HALL, WILLIAM WHITTY
HALL, WILLIAM WHITTY (1810–1876). William Whitty Hall, physician and pioneer editor of health magazines, was born in Paris, Kentucky, on October 15, 1810. After graduating from Centre College, Danville, Kentucky, with the intention of becoming a Presbyterian missionary, he studied theology and medicine at Transylvania University, where he received an M.D. in 1836, the same year he was ordained to the ministry. Intending to support himself as a missionary through his medical practice, he began work in Louisiana. But he subsequently came to Texas, met Sam Houston near Nacogdoches, and rode with him to the first presidential inauguration in Texas. Hall preached in Houston and the surrounding area and served as chaplain in both houses of the Texas Congress. He helped collect funds to build a Presbyterian church in Houston and was active in organizing an ecclesiastical vigilance committee to prevent imposters from posing as ministers. In 1837 Hall left the republic in time to attend the Synod of Kentucky, which convened in October. There he urged the Presbyterian Church to become involved in missionary work in Texas. The General Assembly of the church adopted his recommendation in 1838. Hall gradually abandoned preaching for the practice of medicine and went first to New Orleans, then to Cincinnati, where he married Hannah Matlock. In 1851 he established a consultation practice in New York City, where he married Magdalene Matilda Robertson. While in Cincinnati, he had published several books on consumption and other lung ailments. In New York in 1854 he began the publication of Hall's Journal of Health. In 1875 he started another periodical, Hall's Medical Adviser. Never weighing more than 125 pounds and working from five in the morning until ten at night, a violation of his own health rules, Hall fell in a fit on a street in New York and died almost immediately on May 10, 1876.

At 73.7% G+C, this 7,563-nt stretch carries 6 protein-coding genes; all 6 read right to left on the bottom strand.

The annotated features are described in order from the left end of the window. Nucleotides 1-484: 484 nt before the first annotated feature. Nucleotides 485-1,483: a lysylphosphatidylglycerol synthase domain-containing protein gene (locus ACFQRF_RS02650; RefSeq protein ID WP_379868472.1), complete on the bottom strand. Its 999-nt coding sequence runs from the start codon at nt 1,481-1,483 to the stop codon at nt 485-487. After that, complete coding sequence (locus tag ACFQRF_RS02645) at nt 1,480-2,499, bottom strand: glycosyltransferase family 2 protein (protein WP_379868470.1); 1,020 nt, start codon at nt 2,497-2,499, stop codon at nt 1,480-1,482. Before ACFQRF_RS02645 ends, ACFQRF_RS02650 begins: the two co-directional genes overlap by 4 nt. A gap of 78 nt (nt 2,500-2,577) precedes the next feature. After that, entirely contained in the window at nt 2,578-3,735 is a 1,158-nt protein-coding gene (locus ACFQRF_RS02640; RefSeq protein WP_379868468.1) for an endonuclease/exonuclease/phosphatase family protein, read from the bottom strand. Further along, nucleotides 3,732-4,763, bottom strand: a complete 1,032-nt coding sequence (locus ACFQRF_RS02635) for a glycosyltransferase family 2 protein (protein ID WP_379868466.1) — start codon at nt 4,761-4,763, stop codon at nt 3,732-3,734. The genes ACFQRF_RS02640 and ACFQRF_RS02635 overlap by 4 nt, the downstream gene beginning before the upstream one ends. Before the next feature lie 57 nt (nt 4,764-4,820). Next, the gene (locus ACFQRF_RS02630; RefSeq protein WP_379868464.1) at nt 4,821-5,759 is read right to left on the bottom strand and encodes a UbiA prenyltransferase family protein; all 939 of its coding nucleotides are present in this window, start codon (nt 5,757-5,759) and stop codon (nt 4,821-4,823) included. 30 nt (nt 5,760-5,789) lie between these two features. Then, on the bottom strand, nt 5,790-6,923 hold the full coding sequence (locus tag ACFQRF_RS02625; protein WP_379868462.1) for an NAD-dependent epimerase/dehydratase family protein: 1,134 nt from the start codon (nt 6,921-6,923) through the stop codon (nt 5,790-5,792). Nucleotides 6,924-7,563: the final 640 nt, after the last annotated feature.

Image Use Disclaimer
All copyrighted materials included within the Handbook of Texas Online are in accordance with Title 17 U.S.C. Section 107 related to Copyright and “Fair Use” for Non-Profit educational institutions, which permits the Texas State Historical Association (TSHA), to utilize copyrighted materials to further scholarship, education, and inform the public. The TSHA makes every effort to conform to the principles of fair use and to comply with copyright law.
For more information go to: http://www.law.cornell.edu/uscode/17/107.shtml
If you wish to use copyrighted material from this site for purposes of your own that go beyond fair use, you must obtain permission from the copyright owner.
The following, adapted from the Chicago Manual of Style, 15th edition, is the preferred citation for this article.Handbook of Texas Online, Louise Kelly, "Hall, William Whitty," accessed June 30, 2016, http://www.tshaonline.org/handbook/online/articles/fha26.
Uploaded on June 15, 2010. Published by the Texas State Historical Association.